Social Enterprise: Hapinoy
Social Entrepreneur(s): Bam Aquino and Mark Ruiz
Sector(s): Enterprise Development
Leverage existing infrastructure to introduce new products and services to underserved markets, rather than building a distribution system from scratch.
The Innovation Explained
In poor, rural villages throughout the Philippines, people lack access to life-enhancing goods and services such as medicine, mosquito bed nets, safe drinking water and electricity. When Hapinoy co-founders Bam Aquino and Mark Ruiz looked at this problem, they realized it would be more cost-effective to leverage existing infrastructure than to build a new one to market and distribute such products in poor communities. They reasoned that, just as Coca-Cola is in every village and sold in tiny shops called “sari-sari” stores, they could harness that same distribution network to sell medicine and solar-based energy.
Even with the numerous advantages of this approach, issues had to be resolved. Most of the hundreds of thousands of sari-sari stores are run by uneducated, female microentrepreneurs with no business training. To identify high-potential storeowners receptive to new product lines, they used CARD (their strategic partner and the Philippines’ largest microfinance institution), which had existing credit relationships with thousands of sari-sari storeowners. Once identified, they incentivized storeowners to join the Hapinoy network. By aggregating the demand of several thousand stores, Hapinoy offered a financial incentive in the form of cheaper staples, particularly in deep rural areas. Next, they developed educational content focused on record keeping, store efficiencies and product diversification, to strengthen store operations and increase profits. Hapinoy also built a sense of community, offering storeowners monthly meetings to do peer learning exercises.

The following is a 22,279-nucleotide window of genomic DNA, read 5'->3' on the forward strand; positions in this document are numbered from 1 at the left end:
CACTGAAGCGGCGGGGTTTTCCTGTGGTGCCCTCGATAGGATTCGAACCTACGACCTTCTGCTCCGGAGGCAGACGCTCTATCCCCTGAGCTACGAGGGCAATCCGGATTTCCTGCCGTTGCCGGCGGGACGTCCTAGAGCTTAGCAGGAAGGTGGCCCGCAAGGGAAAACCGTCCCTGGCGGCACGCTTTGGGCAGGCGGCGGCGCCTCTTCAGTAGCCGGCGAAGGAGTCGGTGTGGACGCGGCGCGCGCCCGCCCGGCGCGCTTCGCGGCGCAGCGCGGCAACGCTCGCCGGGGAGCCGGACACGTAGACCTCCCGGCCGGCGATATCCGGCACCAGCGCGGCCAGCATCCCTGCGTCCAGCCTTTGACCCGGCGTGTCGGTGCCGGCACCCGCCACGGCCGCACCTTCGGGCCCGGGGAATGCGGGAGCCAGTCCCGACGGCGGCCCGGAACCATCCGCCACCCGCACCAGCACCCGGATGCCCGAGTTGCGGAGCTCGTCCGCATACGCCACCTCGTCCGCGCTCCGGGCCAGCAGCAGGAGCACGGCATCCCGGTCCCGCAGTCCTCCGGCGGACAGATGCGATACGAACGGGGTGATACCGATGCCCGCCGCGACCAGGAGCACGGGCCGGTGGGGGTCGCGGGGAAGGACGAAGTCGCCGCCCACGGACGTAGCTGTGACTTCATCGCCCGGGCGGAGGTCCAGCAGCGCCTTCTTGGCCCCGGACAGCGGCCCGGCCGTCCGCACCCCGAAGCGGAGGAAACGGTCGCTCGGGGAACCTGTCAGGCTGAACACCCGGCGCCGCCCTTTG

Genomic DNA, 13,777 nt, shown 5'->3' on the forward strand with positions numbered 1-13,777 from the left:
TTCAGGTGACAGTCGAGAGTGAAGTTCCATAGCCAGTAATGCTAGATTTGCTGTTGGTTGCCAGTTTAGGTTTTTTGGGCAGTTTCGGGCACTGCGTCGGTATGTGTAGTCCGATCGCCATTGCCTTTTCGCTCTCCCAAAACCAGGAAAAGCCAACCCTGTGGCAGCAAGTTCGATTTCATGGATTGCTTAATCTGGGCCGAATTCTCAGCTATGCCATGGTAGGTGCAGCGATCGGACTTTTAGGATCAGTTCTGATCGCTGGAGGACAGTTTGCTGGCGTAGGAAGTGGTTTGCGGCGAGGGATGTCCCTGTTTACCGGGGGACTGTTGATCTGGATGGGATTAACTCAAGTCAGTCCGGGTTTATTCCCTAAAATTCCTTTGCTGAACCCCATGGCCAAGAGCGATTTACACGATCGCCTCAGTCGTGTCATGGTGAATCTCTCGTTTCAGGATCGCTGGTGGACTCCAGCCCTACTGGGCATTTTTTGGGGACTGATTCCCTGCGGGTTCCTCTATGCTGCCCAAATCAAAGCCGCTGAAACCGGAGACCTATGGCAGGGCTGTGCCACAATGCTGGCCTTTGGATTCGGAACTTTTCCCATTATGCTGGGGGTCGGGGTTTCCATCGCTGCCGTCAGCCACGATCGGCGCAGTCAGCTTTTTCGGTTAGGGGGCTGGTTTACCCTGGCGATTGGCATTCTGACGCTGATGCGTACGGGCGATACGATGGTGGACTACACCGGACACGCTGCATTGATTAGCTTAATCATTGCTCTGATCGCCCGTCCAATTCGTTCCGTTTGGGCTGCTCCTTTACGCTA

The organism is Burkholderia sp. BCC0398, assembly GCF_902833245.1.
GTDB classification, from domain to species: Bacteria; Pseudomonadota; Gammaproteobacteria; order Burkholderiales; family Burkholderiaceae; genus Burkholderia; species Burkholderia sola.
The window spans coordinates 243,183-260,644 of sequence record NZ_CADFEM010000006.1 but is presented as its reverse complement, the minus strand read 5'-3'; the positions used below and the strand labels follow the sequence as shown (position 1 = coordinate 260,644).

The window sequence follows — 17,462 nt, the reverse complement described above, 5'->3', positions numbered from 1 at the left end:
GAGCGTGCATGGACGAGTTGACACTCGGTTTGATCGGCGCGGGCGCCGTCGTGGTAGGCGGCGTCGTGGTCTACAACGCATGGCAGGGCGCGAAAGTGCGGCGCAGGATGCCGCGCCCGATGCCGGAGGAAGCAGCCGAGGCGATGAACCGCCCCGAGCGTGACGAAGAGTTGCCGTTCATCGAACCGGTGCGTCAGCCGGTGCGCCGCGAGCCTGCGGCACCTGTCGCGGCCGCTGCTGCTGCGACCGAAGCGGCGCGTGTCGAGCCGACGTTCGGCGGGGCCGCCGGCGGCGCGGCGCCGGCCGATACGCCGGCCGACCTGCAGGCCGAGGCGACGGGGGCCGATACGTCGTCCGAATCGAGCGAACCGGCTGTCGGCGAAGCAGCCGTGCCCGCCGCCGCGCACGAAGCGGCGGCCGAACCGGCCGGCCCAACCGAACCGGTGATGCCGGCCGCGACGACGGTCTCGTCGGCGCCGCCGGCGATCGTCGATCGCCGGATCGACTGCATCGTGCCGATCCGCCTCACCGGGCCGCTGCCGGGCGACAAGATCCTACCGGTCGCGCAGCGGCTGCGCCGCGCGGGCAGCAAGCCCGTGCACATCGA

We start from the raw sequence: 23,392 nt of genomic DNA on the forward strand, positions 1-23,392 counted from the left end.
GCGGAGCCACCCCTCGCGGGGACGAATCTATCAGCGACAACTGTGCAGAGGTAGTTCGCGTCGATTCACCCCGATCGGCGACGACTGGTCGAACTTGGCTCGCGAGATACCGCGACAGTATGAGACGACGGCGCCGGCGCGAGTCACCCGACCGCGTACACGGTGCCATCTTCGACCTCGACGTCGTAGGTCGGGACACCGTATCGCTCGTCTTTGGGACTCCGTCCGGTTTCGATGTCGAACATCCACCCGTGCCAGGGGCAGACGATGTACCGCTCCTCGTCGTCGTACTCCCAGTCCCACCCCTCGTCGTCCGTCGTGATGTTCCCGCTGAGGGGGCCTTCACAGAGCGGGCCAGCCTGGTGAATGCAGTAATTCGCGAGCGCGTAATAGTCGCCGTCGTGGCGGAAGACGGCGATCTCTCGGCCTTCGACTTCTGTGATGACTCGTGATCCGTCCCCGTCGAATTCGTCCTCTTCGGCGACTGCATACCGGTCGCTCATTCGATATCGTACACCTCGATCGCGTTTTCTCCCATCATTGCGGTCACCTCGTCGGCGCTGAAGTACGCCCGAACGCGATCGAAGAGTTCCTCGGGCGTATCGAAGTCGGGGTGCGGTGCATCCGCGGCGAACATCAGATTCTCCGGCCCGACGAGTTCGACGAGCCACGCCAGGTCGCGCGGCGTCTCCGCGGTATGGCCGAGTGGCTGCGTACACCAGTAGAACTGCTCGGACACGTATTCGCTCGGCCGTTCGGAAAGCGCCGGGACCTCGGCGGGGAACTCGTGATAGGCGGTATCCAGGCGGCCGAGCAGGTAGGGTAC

Today Hapinoy works with over 10,000 sari-sari stores across 200 communities in southern Luzon. They are actively developing new products and starting a mobile money remittance solution across their network.
Why This Matters
Currently, about half of the world’s population resides in rural areas. In developing countries this represents a significantly large proportion of the poor, who remain isolated from market access due to poor infrastructure and/or remoteness. Many social enterprises that develop a new product or technology (a solar lamp, for example) are tempted to build a proprietary sales and distribution infrastructure, which greatly adds to the cost-per-unit sold.
Organizing the informal economy into a formal network presents challenges, but by strengthening the existing sari-sari store infrastructure (Hapinoy’s core service offering) and outsourcing non-core activities, Hapinoy has achieved significant cost efficiencies and is poised for rapid scaling. It will continue to be an ideal entry point and distribution channel for both large companies and social enterprises eager to enter underserved markets.
Focus on the core and partner out the rest. “The magic formula of the Hapinoy model is business training, plus access to capital, plus new product lines that have higher profit margins,” says Ruiz. “We do the training, which is what we’re best at, and our partners do the rest. CARD provides the injection of capital that allows stores to improve their current product mix and add additional inventory, leading to cost savings. Companies and social enterprises supply what we call the ‘social impact goods and services’, like medicine and bed nets. And we have a joint venture with a large-scale distribution company (Tao) to manage distribution as we scale.”
Don’t be married to the biases of your model. “At some point we realized we could not scale our existing model because we ended up absorbing the costs of distribution,” adds Ruiz. “We … realized we would have to shift models, which is what led to the decision to shut down our warehouse and instead create a joint venture with Tao. You have to take an honest look all the time. We’ve made so many zigzags and adjustments I like to joke [that] we are on version 22 of our model.”